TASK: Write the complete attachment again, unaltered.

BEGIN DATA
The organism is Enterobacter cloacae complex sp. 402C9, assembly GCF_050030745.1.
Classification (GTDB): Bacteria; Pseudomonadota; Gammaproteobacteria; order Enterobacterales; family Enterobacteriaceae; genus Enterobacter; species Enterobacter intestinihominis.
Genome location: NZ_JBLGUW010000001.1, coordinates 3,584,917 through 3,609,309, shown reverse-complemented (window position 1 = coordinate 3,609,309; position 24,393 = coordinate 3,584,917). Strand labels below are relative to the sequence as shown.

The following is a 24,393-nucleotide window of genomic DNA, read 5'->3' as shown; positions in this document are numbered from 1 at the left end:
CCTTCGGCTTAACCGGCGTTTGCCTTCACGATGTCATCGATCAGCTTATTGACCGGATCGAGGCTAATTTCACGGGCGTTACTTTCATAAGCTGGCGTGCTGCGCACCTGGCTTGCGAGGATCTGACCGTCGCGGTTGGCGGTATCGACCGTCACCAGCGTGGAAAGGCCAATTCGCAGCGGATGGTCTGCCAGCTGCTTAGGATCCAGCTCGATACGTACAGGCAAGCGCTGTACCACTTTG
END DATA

The organism is Enterobacter cloacae complex sp. 402C9, assembly GCF_050030745.1.
Classification (GTDB): Bacteria; Pseudomonadota; Gammaproteobacteria; order Enterobacterales; family Enterobacteriaceae; genus Enterobacter; species Enterobacter intestinihominis.
Genome location: NZ_JBLGUW010000001.1, coordinates 3,584,917 through 3,609,309, shown reverse-complemented (window position 1 = coordinate 3,609,309; position 24,393 = coordinate 3,584,917). Strand labels below are relative to the sequence as shown.

The following is a 24,393-nucleotide window of genomic DNA, read 5'->3' as shown; positions in this document are numbered from 1 at the left end:
CCTTCGGCTTAACCGGCGTTTGCCTTCACGATGTCATCGATCAGCTTATTGACCGGATCGAGGCTAATTTCACGGGCGTTACTTTCATAAGCTGGCGTGCTGCGCACCTGGCTTGCGAGGATCTGACCGTCGCGGTTGGCGGTATCGACCGTCACCAGCGTGGAAAGGCCAATTCGCAGCGGATGGTCTGCCAGCTGCTTAGGATCCAGCTCGATACGTACAGGCAAGCGCTGTACCACTTTG